Wade Davis, is "...an anthropologist ethno-botanist, filmmaker and photographer. The core of his work as explorer and anthropologist has been to catalogue these rare and distant cultures as the threat of the modern world is making them disappear at an alarming rate".
Davis, a Canadian, has degrees from Harvard in botany and anthropology and a Ph.D. in ethno-botany, the study of how people use plants. He has chairs at Oxford and Cambridge. He is one of only eight explorers-in-residence at the National Geographic Society in Washington.
In this essay in Scientific American (which is inspired by his latest book, "The Wayfinders: Why Ancient Wisdom Matters in the Modern World, 2009 Anansi Press) he says:
"Each of the planet's cultures is a unique answer to the question of what it means to be human. And together they make up our repertoire for dealing with the challenges that will confront us as a species in the millennia to come.
"But these global voices are being silenced at a frightening rate. The key indicator of this decline in cultural diversity is language loss. A language, of course, is not merely a set of grammatical rules or vocabulary. It is the vehicle by which the soul of each particular culture comes into the material world. Each one is an old-growth forest of the mind. Linguists agree, however, that 50 percent of the world's 7000 languages are endangered. Every fortnight an elder dies and carries with him or her into the grave the last syllables of an ancient tongue. Within a generation or two, then, we may be witnessing the loss of fully half of humanity's social, cultural and intellectual legacy. This is the hidden backdrop of our age."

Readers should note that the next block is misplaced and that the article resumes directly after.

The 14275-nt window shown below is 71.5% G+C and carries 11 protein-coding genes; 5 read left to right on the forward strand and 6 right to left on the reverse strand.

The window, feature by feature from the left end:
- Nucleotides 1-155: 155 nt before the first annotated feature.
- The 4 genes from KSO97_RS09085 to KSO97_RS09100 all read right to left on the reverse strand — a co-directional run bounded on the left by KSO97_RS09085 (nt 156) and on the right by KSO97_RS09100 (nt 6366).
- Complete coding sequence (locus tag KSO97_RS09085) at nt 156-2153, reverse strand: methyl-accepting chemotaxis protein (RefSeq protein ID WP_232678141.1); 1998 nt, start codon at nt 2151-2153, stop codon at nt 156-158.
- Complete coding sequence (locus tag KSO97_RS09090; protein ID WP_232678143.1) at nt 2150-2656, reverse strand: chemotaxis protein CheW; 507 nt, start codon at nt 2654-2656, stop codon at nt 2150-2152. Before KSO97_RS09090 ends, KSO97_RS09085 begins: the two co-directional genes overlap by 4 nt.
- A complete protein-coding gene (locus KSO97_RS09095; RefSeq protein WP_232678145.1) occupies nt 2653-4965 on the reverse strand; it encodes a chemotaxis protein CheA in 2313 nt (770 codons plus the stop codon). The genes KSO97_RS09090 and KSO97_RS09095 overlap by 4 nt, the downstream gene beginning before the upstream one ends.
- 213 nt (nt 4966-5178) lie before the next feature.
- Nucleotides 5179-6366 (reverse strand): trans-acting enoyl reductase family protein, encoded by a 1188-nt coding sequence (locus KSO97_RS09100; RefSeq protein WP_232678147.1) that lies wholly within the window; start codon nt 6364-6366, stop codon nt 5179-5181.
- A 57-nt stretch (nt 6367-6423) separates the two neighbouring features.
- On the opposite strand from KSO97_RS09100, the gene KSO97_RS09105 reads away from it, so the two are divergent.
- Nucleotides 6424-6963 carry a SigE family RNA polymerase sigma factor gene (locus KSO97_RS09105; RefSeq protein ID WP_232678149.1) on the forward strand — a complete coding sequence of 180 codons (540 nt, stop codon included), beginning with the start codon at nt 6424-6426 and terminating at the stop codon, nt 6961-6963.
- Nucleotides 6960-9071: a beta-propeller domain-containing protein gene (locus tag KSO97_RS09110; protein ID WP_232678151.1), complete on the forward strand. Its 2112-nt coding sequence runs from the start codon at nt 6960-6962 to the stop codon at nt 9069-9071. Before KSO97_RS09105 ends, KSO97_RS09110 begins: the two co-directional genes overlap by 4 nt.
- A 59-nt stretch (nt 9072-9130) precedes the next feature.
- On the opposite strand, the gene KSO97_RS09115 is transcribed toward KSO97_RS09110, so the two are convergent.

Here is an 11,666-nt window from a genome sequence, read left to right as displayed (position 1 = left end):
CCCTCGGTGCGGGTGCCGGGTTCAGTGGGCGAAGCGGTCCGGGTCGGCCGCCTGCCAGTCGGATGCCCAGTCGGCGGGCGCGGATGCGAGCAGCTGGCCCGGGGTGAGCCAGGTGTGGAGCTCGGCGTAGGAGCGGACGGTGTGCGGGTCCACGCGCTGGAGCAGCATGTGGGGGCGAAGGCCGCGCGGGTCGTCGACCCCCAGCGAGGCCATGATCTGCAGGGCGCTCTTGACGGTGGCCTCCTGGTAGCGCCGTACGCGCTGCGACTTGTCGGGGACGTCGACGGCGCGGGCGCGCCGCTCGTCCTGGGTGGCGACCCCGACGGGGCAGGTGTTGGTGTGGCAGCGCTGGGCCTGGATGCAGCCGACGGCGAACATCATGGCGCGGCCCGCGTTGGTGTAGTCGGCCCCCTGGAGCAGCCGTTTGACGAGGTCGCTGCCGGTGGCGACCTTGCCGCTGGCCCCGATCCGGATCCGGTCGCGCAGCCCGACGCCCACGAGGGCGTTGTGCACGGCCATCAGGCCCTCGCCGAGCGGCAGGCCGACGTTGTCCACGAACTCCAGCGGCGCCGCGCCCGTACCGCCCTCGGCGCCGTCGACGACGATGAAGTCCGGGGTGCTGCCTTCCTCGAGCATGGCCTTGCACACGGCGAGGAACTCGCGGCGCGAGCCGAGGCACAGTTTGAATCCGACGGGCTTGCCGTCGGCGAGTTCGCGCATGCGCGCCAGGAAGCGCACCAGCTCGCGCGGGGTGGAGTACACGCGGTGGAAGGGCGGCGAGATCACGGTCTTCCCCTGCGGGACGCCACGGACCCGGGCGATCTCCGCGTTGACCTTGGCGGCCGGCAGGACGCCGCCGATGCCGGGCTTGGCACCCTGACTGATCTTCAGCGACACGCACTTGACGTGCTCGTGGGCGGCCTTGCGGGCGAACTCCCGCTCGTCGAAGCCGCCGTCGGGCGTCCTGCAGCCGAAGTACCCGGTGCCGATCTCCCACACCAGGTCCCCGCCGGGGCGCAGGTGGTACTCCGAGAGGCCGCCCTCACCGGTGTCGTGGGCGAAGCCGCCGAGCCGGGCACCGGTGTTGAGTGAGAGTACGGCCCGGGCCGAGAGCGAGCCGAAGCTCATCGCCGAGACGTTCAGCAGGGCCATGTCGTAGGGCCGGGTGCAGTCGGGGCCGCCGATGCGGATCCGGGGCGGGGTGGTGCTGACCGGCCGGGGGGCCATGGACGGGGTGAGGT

"Over the length of a long voyage the navigator had to remember every shift of wind, every change of current and speed, every impression from sea, sky and cloud. Even today Polynesian sailors, with whom I have voyaged, readily name 250 stars in the night sky. Their navigators can sense the presence of distant atolls of islands beyond the visible horizon by watching the reverberation of waves across the hull of their vessels, knowing that every island group had its own reflective pattern that can be read with the ease with which a forensic scientist reads a fingerprint. In the darkness they can discern five distinct ocean swells, distinguishing those caused by local weather disturbances from the deep currents that pulsate across the Pacific and can be followed as readily as a terrestrial explorer would follow a river to the sea."
Simply astounding! And to think that such incredible knowledge is at risk of being lost, as these amazing people are undervalued, unappreciated and crowded out of our modern world. Truly high crimes against humanity.
There is hope, however, and Davis' writings encourage us to "...find ways to ensure that in a pluralistic, interconnected world all peoples may benefit from modernity without that engagement demanding the sacrifice of their ethnicity".
* Shadows in the Sun: Travels to Landscapes of Spirit and Desire. Island Press, 2010
* The Wayfinders: Why Ancient Wisdom Matters in the Modern World. Anansi, 2009